3

I have a list with names. Some of them consists of strange chars like ★ or ™. When I am iterating threw list, it prints just fine:

★ StatTrak™ Huntsman Knife | Safari Mesh (Battle-Scarred)
Souvenir USP-S | Night Ops (Well-Worn)
StatTrak™ G3SG1 | The Executioner (Minimal Wear)

However, when I try to print it one by one:

print a[0]
'\xe2\x98\x85 StatTrak\xe2\x84\xa2 Huntsman Knife | Safari Mesh (Battle-Scarred)'

How to solve this problem?

UPDATE:

Iterating:

list = ['★ StatTrak™ Huntsman Knife | Safari Mesh (Battle-Scarred)',
'Souvenir USP-S | Night Ops (Well-Worn)',
'StatTrak™ G3SG1 | The Executioner (Minimal Wear)']

for name in list:
    print name

>>> 
★ StatTrak™ Huntsman Knife | Safari Mesh (Battle-Scarred)
Souvenir USP-S | Night Ops (Well-Worn)
StatTrak™ G3SG1 | The Executioner (Minimal Wear)

However:

list[0]
>>> 
'StatTrak\xe2\x84\xa2 G3SG1 | The Executioner (Minimal Wear)'
  • 4
    What code are you using to print while iterating? Can we see some more snippets? – Litty Feb 19 '16 at 18:37
  • I got the oposite result. It prints fine when i print one by one and with unicode error when i print the whole list – dot.Py Feb 19 '16 at 18:45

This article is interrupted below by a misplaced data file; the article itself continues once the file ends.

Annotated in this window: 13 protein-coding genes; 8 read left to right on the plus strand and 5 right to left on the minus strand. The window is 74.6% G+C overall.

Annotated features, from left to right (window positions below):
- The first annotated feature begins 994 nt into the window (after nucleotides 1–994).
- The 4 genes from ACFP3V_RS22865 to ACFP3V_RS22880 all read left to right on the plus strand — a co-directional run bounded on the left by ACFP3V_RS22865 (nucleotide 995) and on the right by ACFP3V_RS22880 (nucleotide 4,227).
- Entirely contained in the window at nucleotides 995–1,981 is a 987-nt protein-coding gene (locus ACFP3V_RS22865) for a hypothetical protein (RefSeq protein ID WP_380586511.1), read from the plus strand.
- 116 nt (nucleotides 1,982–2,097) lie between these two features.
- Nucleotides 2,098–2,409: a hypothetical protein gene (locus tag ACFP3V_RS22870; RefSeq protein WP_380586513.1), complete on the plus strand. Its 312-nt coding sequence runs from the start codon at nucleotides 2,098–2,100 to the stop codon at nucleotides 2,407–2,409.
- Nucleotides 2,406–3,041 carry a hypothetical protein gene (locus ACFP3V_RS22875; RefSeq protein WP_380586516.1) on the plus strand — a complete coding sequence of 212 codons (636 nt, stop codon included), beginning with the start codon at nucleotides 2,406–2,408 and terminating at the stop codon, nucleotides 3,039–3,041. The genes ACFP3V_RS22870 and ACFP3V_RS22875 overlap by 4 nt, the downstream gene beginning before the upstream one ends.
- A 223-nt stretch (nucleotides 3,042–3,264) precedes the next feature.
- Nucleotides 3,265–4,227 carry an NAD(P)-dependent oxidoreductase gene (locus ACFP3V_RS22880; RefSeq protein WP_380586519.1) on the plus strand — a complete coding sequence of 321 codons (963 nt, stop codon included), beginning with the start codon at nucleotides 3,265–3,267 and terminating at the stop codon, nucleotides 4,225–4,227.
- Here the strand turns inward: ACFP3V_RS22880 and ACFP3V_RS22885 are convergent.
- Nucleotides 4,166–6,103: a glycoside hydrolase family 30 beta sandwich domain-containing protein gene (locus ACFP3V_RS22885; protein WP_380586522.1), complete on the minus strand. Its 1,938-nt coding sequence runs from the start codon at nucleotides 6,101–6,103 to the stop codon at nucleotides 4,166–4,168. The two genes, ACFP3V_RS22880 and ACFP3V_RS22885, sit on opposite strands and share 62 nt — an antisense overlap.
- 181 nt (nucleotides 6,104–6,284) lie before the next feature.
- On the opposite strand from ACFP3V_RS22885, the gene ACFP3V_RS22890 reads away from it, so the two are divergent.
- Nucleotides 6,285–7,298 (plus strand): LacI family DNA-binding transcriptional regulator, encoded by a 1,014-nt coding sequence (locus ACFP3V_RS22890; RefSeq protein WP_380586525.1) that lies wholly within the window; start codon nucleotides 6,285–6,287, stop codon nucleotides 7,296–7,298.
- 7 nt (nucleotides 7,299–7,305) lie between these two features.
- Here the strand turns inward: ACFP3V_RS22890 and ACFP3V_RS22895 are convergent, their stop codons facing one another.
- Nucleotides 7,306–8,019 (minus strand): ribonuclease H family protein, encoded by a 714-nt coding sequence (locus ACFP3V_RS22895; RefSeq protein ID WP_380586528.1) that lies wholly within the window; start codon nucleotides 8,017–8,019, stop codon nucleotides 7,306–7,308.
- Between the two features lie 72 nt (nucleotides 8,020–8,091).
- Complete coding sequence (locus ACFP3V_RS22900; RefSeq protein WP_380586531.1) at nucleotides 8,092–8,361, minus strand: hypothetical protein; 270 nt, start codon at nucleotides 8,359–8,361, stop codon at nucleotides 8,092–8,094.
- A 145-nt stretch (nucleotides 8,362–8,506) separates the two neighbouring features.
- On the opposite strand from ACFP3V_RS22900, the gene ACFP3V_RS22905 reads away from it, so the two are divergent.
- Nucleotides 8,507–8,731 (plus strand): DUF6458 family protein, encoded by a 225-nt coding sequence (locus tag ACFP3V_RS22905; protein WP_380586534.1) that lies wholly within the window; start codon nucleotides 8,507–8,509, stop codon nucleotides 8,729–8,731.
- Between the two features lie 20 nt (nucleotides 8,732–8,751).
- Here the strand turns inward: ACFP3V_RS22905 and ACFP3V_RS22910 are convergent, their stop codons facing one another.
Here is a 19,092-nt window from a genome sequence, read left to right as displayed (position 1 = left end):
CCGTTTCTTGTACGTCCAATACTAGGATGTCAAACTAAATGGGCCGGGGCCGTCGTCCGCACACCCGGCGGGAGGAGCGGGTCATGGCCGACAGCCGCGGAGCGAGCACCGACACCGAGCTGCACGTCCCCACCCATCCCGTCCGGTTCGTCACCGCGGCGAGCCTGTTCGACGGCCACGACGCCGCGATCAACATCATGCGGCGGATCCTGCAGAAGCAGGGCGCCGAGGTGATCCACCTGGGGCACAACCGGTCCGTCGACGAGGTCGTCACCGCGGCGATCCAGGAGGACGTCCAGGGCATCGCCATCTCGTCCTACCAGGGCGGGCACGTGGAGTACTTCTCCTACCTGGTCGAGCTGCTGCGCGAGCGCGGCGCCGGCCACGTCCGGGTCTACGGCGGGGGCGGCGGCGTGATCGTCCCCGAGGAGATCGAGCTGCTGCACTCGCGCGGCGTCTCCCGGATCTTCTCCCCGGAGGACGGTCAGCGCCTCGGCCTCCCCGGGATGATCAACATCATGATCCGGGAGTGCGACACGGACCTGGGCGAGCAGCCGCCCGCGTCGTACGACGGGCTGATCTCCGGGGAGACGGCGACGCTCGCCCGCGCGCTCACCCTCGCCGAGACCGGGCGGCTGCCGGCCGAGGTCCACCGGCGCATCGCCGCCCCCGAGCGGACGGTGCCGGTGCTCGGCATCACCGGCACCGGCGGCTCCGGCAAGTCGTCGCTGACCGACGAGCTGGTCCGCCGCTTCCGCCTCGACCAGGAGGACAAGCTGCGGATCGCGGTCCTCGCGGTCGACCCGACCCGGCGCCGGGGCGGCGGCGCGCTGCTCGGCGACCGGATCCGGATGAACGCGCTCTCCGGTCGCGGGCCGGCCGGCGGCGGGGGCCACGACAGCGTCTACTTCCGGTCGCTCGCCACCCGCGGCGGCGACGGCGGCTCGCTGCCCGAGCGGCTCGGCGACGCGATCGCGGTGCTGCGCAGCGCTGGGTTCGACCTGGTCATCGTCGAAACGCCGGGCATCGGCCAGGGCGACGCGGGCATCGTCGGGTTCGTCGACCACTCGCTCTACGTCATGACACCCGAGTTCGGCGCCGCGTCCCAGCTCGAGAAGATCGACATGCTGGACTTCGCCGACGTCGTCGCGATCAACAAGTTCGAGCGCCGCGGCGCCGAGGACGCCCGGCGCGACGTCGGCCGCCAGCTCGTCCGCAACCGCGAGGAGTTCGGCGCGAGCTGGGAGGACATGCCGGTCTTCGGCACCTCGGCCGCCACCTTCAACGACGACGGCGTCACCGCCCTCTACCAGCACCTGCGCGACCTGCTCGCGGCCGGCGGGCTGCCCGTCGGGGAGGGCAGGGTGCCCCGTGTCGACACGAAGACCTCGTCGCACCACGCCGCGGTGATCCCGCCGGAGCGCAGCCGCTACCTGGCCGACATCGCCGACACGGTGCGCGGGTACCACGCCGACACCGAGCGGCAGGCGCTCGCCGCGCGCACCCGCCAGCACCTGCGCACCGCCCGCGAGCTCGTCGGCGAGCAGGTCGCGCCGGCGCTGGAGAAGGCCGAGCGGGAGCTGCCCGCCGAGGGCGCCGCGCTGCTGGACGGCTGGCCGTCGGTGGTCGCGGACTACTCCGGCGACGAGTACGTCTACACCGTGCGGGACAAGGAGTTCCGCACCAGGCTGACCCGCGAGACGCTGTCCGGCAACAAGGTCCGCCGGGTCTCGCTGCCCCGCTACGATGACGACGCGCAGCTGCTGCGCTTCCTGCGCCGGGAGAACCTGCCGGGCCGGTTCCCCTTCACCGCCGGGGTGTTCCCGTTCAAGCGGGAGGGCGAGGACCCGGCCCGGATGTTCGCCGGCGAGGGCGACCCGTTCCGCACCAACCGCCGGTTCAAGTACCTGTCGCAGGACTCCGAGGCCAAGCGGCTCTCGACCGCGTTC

• I have the same result as @Pardoido You have to show us Your code to solve this issue. – Tony Babarino Feb 19 '16 at 18:47
  • Updated with code examples. – Irmantas Želionis Feb 19 '16 at 19:08
  • Well I'm not really sure what You expect. That's how the strings are stored, when You execute list[0] it shows You the strings with codes for special symbols depending on the string coding, when You run print list[0] it will exchange those codes with exact symbols. – Tony Babarino Feb 19 '16 at 19:16
7

There is no problem with your situation, I think you just need a little clarification. But first, you have 2 typos I would love you to correct:

  1. list[2] instead of list[0]
  2. a[0] instead of print a[0]

When you type list[2] directly, you get this output:

'StatTrak\xe2\x84\xa2 G3SG1 | The Executioner (Minimal Wear)'

That is because:

list[2] + Enterlist[2].__repr__() + Enter

I mean you get the UTF-8 representation of list[2]. Note that Python picks up this UTF-8 representation from the environment it's been initiated from and which you can check by typing:

>>> import sys
>>> print sys.stdout.encoding
UTF-8

But if you type print list[2] you get:

>>> print list[2]
StatTrak™ G3SG1 | The Executioner (Minimal Wear)
>>> 

That is because when you call print with a bystring Python convert to to unicode first. I mean:

print list[2]

(is equivalent to)

print b"'StatTrak\xe2\x84\xa2 G3SG1 | The Executioner (Minimal Wear)'".decode('utf-8')

Demo:

>>> print b"'StatTrak\xe2\x84\xa2 G3SG1 | The Executioner (Minimal Wear)'".decode('utf-8')
'StatTrak™ G3SG1 | The Executioner (Minimal Wear)'
>>> 

Simply:

>>> a='★ '
>>> b='™'
>>> a
'\xe2\x98\x85 '
>>> b
'\xe2\x84\xa2'
>>> print b"'\xe2\x98\x85 '".decode('utf-8')
'★ '
>>> print b"'\xe2\x84\xa2'".decode('utf-8')
'™'
>>> print a
★ 
>>> print b
™
>>> 

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